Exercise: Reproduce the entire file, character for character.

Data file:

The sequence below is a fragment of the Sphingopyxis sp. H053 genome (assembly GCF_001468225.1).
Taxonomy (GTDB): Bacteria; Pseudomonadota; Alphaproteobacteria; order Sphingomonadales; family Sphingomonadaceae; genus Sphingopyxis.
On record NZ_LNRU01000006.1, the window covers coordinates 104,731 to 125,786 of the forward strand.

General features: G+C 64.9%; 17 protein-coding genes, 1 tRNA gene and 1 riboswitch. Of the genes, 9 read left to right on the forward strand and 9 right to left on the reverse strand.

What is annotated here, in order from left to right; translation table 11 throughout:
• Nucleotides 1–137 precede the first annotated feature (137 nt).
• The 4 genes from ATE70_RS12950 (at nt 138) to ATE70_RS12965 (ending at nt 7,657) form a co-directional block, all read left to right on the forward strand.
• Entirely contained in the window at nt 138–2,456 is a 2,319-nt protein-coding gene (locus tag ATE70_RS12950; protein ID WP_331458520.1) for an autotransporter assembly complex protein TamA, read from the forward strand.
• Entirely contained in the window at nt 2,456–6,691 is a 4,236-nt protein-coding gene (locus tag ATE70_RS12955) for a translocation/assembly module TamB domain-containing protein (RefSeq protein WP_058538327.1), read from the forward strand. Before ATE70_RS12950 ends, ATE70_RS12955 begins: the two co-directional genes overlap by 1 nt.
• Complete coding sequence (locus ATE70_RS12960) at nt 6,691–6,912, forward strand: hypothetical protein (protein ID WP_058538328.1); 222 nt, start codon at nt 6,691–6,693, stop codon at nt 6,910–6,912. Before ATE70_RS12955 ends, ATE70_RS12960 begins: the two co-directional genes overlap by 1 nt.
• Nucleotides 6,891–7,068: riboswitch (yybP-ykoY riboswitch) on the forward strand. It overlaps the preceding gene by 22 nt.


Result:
The sequence below is a fragment of the Sphingopyxis sp. H053 genome (assembly GCF_001468225.1).
Taxonomy (GTDB): Bacteria; Pseudomonadota; Alphaproteobacteria; order Sphingomonadales; family Sphingomonadaceae; genus Sphingopyxis.
On record NZ_LNRU01000006.1, the window covers coordinates 104,731 to 125,786 of the forward strand.

General features: G+C 64.9%; 17 protein-coding genes, 1 tRNA gene and 1 riboswitch. Of the genes, 9 read left to right on the forward strand and 9 right to left on the reverse strand.

What is annotated here, in order from left to right; translation table 11 throughout:
• Nucleotides 1–137 precede the first annotated feature (137 nt).
• The 4 genes from ATE70_RS12950 (at nt 138) to ATE70_RS12965 (ending at nt 7,657) form a co-directional block, all read left to right on the forward strand.
• Entirely contained in the window at nt 138–2,456 is a 2,319-nt protein-coding gene (locus tag ATE70_RS12950; protein ID WP_331458520.1) for an autotransporter assembly complex protein TamA, read from the forward strand.
• Entirely contained in the window at nt 2,456–6,691 is a 4,236-nt protein-coding gene (locus tag ATE70_RS12955) for a translocation/assembly module TamB domain-containing protein (RefSeq protein WP_058538327.1), read from the forward strand. Before ATE70_RS12950 ends, ATE70_RS12955 begins: the two co-directional genes overlap by 1 nt.
• Complete coding sequence (locus ATE70_RS12960) at nt 6,691–6,912, forward strand: hypothetical protein (protein ID WP_058538328.1); 222 nt, start codon at nt 6,691–6,693, stop codon at nt 6,910–6,912. Before ATE70_RS12955 ends, ATE70_RS12960 begins: the two co-directional genes overlap by 1 nt.
• Nucleotides 6,891–7,068: riboswitch (yybP-ykoY riboswitch) on the forward strand. It overlaps the preceding gene by 22 nt.